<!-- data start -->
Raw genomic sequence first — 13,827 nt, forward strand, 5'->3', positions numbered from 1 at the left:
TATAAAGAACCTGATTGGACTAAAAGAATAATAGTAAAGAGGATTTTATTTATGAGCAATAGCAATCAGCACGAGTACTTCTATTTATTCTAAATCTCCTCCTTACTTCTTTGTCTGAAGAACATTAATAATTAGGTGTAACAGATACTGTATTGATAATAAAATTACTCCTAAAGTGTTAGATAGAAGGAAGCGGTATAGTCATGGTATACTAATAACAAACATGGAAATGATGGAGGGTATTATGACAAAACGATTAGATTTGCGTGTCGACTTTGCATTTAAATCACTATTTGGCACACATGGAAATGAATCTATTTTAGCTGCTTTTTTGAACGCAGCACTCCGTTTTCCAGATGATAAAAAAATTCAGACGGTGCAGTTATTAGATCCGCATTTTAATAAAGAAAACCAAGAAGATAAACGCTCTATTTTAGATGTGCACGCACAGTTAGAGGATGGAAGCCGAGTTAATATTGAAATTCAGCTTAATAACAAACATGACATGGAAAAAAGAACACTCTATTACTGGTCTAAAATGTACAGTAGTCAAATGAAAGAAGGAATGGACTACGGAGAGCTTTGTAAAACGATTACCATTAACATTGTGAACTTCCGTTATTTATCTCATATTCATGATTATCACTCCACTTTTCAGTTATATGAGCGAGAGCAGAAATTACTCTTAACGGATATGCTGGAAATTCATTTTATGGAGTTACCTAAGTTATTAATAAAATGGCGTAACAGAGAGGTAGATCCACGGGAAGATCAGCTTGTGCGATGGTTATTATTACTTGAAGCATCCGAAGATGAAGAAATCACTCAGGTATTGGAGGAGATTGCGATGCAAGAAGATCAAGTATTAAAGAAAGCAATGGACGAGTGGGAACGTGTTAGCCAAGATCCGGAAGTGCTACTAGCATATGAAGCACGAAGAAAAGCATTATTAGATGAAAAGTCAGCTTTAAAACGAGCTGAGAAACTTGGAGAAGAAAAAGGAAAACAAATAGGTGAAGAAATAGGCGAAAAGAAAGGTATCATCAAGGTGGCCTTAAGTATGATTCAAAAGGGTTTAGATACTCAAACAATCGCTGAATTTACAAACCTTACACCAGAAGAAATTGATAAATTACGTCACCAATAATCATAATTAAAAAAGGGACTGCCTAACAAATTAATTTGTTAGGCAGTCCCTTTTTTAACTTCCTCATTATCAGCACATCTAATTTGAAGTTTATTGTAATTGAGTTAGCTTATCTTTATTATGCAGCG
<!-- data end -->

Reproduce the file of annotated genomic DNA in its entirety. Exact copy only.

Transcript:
Raw genomic sequence first — 13,827 nt, forward strand, 5'->3', positions numbered from 1 at the left:
TATAAAGAACCTGATTGGACTAAAAGAATAATAGTAAAGAGGATTTTATTTATGAGCAATAGCAATCAGCACGAGTACTTCTATTTATTCTAAATCTCCTCCTTACTTCTTTGTCTGAAGAACATTAATAATTAGGTGTAACAGATACTGTATTGATAATAAAATTACTCCTAAAGTGTTAGATAGAAGGAAGCGGTATAGTCATGGTATACTAATAACAAACATGGAAATGATGGAGGGTATTATGACAAAACGATTAGATTTGCGTGTCGACTTTGCATTTAAATCACTATTTGGCACACATGGAAATGAATCTATTTTAGCTGCTTTTTTGAACGCAGCACTCCGTTTTCCAGATGATAAAAAAATTCAGACGGTGCAGTTATTAGATCCGCATTTTAATAAAGAAAACCAAGAAGATAAACGCTCTATTTTAGATGTGCACGCACAGTTAGAGGATGGAAGCCGAGTTAATATTGAAATTCAGCTTAATAACAAACATGACATGGAAAAAAGAACACTCTATTACTGGTCTAAAATGTACAGTAGTCAAATGAAAGAAGGAATGGACTACGGAGAGCTTTGTAAAACGATTACCATTAACATTGTGAACTTCCGTTATTTATCTCATATTCATGATTATCACTCCACTTTTCAGTTATATGAGCGAGAGCAGAAATTACTCTTAACGGATATGCTGGAAATTCATTTTATGGAGTTACCTAAGTTATTAATAAAATGGCGTAACAGAGAGGTAGATCCACGGGAAGATCAGCTTGTGCGATGGTTATTATTACTTGAAGCATCCGAAGATGAAGAAATCACTCAGGTATTGGAGGAGATTGCGATGCAAGAAGATCAAGTATTAAAGAAAGCAATGGACGAGTGGGAACGTGTTAGCCAAGATCCGGAAGTGCTACTAGCATATGAAGCACGAAGAAAAGCATTATTAGATGAAAAGTCAGCTTTAAAACGAGCTGAGAAACTTGGAGAAGAAAAAGGAAAACAAATAGGTGAAGAAATAGGCGAAAAGAAAGGTATCATCAAGGTGGCCTTAAGTATGATTCAAAAGGGTTTAGATACTCAAACAATCGCTGAATTTACAAACCTTACACCAGAAGAAATTGATAAATTACGTCACCAATAATCATAATTAAAAAAGGGACTGCCTAACAAATTAATTTGTTAGGCAGTCCCTTTTTTAACTTCCTCATTATCAGCACATCTAATTTGAAGTTTATTGTAATTGAGTTAGCTTATCTTTATTATGCAGCG